Knitwear designer Jo Cranston tells us about exhibiting in 3 Christmas Open Houses!

Hi Jo, where are you exhibiting your work in the Christmas Open Houses?
This winter I’m really excited to be selling scarves, gloves & cushions at three Christmas Open Houses:
Firstly at Milton House at 72 Clyde Road Brighton, which is offering mulled wine and a chance to meet the new open house kitten Percival (Percy)!  Host, Sarah Jones, was nominated best artist in May and also been on the best Open House shortlist for the last 8 years.

Also at Art Across The Line, at 13 Addison Rd, Hove

And thirdly at One Day Only at BHPS, 6 Landsdowne Road, Hove
This exhibition is open for ONE DAY ONLY – Sunday 25th November 10am – 5pm, and is presenting 12 superb quality fine artists & makers!

Picture credit: Emma Wood Photos

Can you tell us a bit about your work – how it is inspired by English themes such as road signs and the weather?
I am a knitwear designer with over 20 years of experience, making collections of luxury merino wool accessories, cushions and throws from my studio here in Brighton & Hove. My current collections, ON THE ROAD and CLOUDS featured here, are inspired by my daily bike ride and by a very British obsession with the weather!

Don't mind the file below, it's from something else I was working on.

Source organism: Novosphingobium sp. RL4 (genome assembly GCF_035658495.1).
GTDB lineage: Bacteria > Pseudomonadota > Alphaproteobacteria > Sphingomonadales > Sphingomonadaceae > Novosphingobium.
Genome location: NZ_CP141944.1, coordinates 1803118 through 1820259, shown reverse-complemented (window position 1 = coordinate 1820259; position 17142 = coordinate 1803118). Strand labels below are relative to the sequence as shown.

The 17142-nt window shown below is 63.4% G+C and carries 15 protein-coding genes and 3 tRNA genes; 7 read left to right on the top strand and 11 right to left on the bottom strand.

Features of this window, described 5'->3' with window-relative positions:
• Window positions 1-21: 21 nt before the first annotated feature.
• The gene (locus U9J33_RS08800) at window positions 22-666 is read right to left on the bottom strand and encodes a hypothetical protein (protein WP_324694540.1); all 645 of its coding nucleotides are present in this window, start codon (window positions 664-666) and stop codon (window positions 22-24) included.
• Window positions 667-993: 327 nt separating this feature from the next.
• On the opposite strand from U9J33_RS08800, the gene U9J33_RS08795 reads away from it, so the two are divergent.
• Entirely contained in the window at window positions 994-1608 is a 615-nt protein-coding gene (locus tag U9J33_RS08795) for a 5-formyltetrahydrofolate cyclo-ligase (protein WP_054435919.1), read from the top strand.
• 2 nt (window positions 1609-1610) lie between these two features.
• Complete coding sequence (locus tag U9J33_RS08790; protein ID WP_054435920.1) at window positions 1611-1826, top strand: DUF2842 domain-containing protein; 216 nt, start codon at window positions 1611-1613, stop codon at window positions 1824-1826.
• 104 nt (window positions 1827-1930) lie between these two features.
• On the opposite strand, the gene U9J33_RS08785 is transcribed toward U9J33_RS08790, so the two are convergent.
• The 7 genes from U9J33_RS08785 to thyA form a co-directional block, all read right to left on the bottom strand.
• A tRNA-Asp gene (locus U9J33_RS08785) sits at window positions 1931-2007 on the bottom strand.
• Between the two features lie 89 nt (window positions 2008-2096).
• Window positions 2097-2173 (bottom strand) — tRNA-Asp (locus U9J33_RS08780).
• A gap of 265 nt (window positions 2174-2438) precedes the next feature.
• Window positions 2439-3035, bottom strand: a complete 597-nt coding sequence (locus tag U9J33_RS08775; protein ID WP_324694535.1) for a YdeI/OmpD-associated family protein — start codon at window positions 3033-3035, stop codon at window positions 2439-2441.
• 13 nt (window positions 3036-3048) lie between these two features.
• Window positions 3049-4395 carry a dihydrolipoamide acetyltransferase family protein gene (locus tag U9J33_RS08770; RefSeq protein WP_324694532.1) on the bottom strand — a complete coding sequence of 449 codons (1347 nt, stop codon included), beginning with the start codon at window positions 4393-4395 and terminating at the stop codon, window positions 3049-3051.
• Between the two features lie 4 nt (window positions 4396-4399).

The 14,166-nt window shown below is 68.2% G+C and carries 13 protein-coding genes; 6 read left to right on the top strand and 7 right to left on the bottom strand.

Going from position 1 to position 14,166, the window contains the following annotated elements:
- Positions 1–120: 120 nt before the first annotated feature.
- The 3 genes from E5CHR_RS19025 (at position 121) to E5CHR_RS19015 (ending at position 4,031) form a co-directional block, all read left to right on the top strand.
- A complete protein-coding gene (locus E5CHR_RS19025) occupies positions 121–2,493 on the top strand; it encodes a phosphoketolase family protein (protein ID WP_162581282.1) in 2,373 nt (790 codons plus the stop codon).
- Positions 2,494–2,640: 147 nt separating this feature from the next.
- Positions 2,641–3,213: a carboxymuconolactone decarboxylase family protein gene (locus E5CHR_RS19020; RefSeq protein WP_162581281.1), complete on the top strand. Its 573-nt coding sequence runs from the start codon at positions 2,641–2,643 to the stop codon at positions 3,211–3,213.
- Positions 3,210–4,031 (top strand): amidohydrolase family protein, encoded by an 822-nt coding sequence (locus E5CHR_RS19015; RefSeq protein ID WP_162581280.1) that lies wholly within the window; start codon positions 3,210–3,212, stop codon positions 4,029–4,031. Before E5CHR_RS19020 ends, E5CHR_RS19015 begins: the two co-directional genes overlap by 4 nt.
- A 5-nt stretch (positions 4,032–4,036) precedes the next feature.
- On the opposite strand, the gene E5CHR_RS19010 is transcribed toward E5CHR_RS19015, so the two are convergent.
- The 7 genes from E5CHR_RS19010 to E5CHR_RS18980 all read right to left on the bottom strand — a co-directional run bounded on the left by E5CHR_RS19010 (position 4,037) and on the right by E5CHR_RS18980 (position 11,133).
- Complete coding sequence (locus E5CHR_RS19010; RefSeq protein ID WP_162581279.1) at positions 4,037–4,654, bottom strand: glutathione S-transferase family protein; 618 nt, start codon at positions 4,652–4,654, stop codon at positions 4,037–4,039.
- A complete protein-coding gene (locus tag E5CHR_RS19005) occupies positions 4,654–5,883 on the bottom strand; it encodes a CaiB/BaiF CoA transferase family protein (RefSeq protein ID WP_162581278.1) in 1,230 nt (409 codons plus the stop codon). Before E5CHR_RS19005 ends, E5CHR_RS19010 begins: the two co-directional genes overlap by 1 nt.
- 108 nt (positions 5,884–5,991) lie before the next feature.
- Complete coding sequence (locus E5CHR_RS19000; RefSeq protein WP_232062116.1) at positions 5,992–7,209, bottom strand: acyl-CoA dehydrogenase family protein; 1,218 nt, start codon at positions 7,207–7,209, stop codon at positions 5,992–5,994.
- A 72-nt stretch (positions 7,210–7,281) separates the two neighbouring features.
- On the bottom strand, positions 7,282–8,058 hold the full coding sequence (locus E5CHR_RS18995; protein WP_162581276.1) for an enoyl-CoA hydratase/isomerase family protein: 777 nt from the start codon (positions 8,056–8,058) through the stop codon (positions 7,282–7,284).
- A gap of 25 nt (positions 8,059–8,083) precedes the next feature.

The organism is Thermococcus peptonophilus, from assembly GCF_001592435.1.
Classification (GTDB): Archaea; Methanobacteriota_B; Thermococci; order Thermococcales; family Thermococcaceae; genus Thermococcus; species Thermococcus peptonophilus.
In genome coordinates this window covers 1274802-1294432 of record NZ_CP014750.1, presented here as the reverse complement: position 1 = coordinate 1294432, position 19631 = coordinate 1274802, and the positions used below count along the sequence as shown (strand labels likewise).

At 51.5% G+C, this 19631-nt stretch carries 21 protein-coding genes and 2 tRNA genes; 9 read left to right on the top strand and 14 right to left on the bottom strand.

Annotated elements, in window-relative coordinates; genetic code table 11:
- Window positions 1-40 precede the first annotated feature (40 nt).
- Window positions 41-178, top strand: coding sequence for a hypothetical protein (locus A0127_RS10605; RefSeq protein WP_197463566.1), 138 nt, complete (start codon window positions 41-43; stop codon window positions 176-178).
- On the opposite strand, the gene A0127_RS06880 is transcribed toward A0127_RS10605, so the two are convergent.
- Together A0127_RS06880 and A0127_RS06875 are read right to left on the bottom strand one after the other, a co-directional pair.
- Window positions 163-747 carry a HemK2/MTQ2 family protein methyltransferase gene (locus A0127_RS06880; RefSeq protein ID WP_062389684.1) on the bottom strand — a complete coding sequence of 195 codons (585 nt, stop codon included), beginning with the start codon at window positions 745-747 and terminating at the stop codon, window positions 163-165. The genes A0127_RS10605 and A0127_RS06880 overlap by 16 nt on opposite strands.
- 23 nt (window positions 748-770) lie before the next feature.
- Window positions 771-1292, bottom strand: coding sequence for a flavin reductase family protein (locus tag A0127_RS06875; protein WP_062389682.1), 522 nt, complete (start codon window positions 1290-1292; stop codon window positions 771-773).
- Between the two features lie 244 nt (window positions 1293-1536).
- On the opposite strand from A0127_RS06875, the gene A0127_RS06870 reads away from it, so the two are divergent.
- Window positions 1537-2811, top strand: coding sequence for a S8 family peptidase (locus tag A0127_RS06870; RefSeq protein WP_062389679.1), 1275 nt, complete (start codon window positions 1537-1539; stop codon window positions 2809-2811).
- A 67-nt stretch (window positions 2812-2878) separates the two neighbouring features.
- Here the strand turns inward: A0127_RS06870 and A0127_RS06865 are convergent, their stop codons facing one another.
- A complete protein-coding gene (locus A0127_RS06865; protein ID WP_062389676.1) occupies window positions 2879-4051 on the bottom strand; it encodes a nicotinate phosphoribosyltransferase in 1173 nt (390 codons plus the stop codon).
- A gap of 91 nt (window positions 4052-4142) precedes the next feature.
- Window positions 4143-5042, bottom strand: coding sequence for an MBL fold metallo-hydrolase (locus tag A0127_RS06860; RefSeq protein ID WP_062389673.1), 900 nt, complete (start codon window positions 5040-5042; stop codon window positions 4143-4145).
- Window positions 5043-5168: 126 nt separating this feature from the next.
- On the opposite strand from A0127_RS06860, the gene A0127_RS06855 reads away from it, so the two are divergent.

I began by taking photographs, of clouds and rain, of sun-rays over the sea and the road markings on my journey to work. Back in the studio I rearranged the road markings into simple graphic shapes, double yellow lines and zebra crossings, then programmed them into the knitting machine. Once knitted up into scarf lengths, each piece formed a miniature length of road. My other half said they were “Perfect for cycling” then added “can I have a shorter version that doesn’t flap about?” I’ve now designed a safer cycling muffler and expanded the range to include Double Yellows, Zebra Crossing, Dotted Line and No Parking!

My CLOUDS collection of scarves, gloves and cushions are inspired by the amazing skies we see here between the sea and the downs. The cushions and scarves feature a repeating pattern of cumulus clouds, driving rain and sunbeams.

The thing I love about working in this city is the wealth of creative small businesses making Brighton & Hove such a unique place. Over the past year I’ve been working award winning Emma Wood Photos, who I recently commissioned to shoot the fashion shots here. The stylish interior and vintage furniture are courtesy of the talented Brighton business Revival Vintage (instagram@revivalvintage01) and my website was created by Nifty Website Design, who calmly look after everything technical including my online shop.

Picture credit: Emma Wood Photos

You began life as a designer in Brighton after studying textiles and fashion at the University of Brighton – can you tell us about your subsequent experiences in New York?
After graduating from Brighton University in 1991, I was lucky enough to be employed by Holly Henderson’s knit studio in New York, it was exciting work designing sweaters and hosiery on Shima Seiki computers that were still being developed specifically for knitwear design and production.

I went on to design for several companies in New York and London during the early 1990’s before starting my own knitwear studio in Islington in 1992.